JEEP Report by Mara Barry

Ms. Mara Barry
Language Development Coach
Prairie Elementary School, Kildeer Countryside School District 96


As I sit and reflect on my three weeks in Japan I am still in awe of the incredible opportunity. From the moment I received the call from Miho telling me that I was the recipient of the JEEP program, I have been excited. Even today, as I sit down to type this reflection, a smile appears on my face.

Arrival & Hospitality:
The trip began early Saturday morning with a greeting at the airport. Maureen, Amy and I were all greeted at O’Hare and escorted by a representative from ANA to the executive lounge where we would await our flight. After 14 long hours, we arrived at Narita airport where we were once again greeted with a huge smile and welcome. We all knew that this was going to be an amazing experience. Monday morning we all met in the lobby of the Annex building of the Shinagawa Prince Hotel. We were joined by the other members of the trip and everyone introduced themselves. From there, we went to a conference center where we were divided into five groups. These groups were for our final presentations. Our initial friendships had begun and continued to grow throughout the trip.

Experiencing some of Japan’s culture:
We visited a kimono factory where we were dressed in the most amazing kimonos. At first we watched a short presentation, then each one of us, men and women were allowed to choose a kimono. We were assigned to a woman who dressed us in our kimonos, creating beautiful designs on our backs. I think everyone was in awe of how beautiful they were. Our tours consisted of visiting a variety of shrines, temples and places of importance, most notably Hiroshima. Our guest speaker had us all mesmerized as he recollected what it was like being in Hiroshima during the bombing and growing up as a survivor.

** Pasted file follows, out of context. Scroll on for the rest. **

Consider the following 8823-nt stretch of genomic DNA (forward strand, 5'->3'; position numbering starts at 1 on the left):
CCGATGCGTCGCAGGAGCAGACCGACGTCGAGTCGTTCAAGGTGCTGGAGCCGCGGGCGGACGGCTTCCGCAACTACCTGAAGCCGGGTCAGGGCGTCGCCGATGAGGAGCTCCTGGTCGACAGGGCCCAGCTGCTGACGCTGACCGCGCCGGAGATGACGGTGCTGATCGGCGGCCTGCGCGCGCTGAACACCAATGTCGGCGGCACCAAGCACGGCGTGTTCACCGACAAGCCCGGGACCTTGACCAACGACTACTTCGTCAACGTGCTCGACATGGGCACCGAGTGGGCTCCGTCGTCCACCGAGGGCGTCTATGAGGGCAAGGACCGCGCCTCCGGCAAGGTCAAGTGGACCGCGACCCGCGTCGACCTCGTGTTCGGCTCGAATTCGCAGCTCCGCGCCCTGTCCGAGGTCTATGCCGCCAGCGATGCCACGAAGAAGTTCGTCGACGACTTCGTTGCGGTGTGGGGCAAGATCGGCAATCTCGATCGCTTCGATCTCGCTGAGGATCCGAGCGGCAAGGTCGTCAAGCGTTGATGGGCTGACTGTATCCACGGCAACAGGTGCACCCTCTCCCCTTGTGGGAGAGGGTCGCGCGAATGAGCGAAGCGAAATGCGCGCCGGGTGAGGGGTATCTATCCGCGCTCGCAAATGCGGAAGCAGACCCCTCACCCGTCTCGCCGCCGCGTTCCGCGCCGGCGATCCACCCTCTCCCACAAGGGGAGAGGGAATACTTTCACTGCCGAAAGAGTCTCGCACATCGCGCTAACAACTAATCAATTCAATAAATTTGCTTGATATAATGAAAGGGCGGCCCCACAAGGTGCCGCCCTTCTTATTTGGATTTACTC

Visiting the schools was very insightful. We visited a nice variety of schools, both public and private. In each school, we were welcomed graciously and escorted throughout the building. We were able to participate in student learning, interact with various students and have lunch with them as well. This was impressive as the students served the food, cleaned up after eating and everyone waited to begin eating until “thanks” were said.

Teaching: Tachiai Elementary School
We were all greeted warmly at an assembly in the gym and ushered up on to the stage where we were made to feel like celebrities. Each one of us was introduced and the students all cheered. After that, we were escorted by two children to our second grade classroom where Amy Faith and I were able to co-teach our lesson. The children were all excited and participated as if it were any other day, raising their hands to respond to questions. Since we were teaching a lesson on colors, a lot of it was visual, but there was also a component where they needed to listen to music and stand if they held that color, as well as ask and answer questions. Though the questioning strategy was new to them, they were able to follow along and did their best to try it. Teaching the lesson again in classroom two went a little smoother as we made adjustments to our first lesson. We discovered in lesson one that many students already knew their colors in English, so it was more of a review than direct instruction. Each of the schools we visited were very different. We visited newer schools such as Hiroo Gakuen and older ones, such as Hiroshima City Motomachi. However, except for the physical structure of the schools, you wouldn’t notice a difference. All teachers and administration were 100% committed to their jobs and the students. The students were all actively engaged and appeared to enjoy learning. It was a pleasure listening to children speak to us, representing their schools. You could feel the warmth they felt for their school. This was a very valuable part
of the visits.